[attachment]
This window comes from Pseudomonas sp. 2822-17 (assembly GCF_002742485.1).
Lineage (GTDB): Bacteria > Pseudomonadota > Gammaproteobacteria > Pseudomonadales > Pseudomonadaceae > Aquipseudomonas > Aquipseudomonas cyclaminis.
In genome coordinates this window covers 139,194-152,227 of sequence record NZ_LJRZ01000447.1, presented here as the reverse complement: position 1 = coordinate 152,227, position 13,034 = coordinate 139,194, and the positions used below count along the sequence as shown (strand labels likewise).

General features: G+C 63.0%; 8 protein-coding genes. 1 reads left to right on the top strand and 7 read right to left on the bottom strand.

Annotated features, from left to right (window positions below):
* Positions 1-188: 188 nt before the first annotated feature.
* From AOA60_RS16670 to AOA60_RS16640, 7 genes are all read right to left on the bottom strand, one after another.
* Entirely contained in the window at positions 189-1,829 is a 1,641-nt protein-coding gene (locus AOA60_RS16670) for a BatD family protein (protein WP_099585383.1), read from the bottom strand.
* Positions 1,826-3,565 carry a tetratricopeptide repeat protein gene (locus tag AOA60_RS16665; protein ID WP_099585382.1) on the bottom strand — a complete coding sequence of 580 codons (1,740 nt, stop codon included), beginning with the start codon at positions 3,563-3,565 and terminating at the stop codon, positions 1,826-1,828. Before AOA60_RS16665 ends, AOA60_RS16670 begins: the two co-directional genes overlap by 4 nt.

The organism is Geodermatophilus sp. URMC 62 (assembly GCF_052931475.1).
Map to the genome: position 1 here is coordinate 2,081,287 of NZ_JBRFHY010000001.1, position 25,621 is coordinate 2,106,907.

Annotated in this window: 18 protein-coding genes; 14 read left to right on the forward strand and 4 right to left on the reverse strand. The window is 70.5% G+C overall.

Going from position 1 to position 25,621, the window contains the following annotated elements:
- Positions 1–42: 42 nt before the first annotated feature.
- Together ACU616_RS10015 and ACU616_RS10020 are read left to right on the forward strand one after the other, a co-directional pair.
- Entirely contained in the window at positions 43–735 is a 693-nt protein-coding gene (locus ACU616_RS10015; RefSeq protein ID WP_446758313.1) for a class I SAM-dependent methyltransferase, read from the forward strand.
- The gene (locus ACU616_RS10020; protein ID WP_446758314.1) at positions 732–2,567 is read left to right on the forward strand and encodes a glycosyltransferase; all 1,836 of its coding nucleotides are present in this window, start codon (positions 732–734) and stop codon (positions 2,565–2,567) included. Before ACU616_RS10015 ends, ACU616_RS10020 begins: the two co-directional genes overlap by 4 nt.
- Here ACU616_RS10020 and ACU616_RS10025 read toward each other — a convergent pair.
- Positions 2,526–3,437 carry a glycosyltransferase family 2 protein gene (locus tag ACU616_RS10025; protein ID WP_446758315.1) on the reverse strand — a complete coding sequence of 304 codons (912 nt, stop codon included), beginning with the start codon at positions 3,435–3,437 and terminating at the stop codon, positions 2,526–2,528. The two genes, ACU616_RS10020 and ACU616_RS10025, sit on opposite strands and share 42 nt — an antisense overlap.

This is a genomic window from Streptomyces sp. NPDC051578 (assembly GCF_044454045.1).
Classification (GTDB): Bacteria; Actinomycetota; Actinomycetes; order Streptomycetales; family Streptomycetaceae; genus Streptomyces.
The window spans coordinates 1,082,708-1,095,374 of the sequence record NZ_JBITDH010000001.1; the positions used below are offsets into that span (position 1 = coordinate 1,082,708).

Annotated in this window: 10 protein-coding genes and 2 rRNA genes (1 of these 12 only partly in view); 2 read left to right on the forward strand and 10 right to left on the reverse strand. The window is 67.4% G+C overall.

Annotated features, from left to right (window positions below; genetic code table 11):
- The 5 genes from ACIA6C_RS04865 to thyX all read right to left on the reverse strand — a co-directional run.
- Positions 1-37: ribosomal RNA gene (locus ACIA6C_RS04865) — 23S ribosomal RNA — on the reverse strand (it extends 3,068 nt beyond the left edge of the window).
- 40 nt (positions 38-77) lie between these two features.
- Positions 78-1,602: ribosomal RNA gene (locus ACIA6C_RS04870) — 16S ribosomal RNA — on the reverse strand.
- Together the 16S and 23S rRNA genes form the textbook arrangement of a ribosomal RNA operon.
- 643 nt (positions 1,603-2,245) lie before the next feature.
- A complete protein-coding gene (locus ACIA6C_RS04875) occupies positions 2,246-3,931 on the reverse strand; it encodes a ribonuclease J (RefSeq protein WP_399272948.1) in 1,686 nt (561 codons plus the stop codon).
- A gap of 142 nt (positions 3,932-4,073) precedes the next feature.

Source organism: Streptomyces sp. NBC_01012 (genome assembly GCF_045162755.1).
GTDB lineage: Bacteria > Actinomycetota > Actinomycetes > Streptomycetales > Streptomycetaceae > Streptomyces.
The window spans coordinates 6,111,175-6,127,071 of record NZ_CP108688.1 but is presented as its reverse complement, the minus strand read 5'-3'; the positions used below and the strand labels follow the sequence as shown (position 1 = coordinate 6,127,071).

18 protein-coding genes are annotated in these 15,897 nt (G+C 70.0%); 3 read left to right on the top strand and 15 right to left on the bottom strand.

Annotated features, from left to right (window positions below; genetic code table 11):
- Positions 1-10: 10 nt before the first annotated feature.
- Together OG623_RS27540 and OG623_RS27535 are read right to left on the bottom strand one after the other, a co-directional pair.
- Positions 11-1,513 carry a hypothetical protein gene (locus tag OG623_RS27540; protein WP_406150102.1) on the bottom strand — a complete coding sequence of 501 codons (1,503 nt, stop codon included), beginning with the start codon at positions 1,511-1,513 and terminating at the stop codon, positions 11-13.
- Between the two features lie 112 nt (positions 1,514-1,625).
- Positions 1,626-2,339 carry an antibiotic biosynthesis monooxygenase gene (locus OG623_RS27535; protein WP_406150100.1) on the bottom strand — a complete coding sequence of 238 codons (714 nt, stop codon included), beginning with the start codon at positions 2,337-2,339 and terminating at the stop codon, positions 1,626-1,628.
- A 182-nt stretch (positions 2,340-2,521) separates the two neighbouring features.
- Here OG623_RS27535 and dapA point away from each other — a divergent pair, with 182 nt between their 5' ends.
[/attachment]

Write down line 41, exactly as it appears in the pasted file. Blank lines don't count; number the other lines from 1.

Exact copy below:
- Between the two features lie 112 nt (positions 1,514-1,625).